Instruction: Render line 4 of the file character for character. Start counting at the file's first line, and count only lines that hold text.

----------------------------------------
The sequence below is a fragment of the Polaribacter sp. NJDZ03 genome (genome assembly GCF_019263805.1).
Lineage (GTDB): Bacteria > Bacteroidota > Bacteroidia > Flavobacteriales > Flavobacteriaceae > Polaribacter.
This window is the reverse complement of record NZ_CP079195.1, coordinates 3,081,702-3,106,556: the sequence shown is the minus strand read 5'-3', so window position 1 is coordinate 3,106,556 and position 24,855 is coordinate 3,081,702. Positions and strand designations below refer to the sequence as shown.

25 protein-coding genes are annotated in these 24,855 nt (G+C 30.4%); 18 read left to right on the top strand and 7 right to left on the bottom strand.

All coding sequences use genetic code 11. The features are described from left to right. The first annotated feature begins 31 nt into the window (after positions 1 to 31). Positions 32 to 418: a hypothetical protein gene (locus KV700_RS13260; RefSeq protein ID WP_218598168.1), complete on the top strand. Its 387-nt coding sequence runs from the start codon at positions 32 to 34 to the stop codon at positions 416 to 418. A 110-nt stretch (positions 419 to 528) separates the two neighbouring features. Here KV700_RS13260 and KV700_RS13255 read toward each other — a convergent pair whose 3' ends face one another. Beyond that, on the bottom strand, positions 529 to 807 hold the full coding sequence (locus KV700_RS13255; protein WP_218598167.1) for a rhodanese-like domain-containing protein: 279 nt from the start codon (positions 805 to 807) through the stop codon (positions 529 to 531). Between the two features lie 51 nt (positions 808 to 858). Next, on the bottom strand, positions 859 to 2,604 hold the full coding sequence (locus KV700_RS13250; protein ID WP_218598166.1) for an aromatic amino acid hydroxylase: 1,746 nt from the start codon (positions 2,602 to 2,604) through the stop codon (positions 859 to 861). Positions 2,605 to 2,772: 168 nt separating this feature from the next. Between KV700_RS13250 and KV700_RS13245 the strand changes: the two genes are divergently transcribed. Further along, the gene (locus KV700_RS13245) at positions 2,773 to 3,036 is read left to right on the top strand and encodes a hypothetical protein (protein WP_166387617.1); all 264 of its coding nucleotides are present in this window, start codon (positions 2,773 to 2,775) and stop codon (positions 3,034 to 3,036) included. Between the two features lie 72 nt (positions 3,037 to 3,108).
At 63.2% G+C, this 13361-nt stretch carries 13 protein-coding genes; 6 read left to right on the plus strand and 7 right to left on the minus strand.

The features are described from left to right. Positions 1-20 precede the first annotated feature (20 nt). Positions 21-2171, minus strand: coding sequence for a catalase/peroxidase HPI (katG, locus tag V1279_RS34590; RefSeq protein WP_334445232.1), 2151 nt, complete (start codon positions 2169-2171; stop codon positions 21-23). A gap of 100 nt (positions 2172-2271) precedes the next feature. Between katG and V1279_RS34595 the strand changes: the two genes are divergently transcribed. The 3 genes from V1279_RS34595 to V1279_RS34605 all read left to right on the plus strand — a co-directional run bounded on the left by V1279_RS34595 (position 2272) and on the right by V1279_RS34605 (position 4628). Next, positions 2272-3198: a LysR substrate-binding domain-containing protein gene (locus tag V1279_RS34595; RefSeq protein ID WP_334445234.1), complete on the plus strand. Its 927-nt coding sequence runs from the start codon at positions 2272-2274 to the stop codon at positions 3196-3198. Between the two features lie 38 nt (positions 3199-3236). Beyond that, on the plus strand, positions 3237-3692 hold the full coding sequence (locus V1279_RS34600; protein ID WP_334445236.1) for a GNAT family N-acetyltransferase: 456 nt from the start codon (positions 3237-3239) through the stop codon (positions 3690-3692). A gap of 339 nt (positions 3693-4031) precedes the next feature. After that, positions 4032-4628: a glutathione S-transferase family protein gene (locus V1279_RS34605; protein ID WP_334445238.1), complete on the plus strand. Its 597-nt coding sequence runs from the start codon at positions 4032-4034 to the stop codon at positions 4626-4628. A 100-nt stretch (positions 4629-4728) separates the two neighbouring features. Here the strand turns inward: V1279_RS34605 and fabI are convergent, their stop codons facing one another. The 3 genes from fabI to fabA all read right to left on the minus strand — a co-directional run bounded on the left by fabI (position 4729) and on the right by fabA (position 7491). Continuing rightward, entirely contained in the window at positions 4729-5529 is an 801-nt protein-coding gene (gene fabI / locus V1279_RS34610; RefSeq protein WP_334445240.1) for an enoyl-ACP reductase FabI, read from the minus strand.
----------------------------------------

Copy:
25 protein-coding genes are annotated in these 24,855 nt (G+C 30.4%); 18 read left to right on the top strand and 7 right to left on the bottom strand.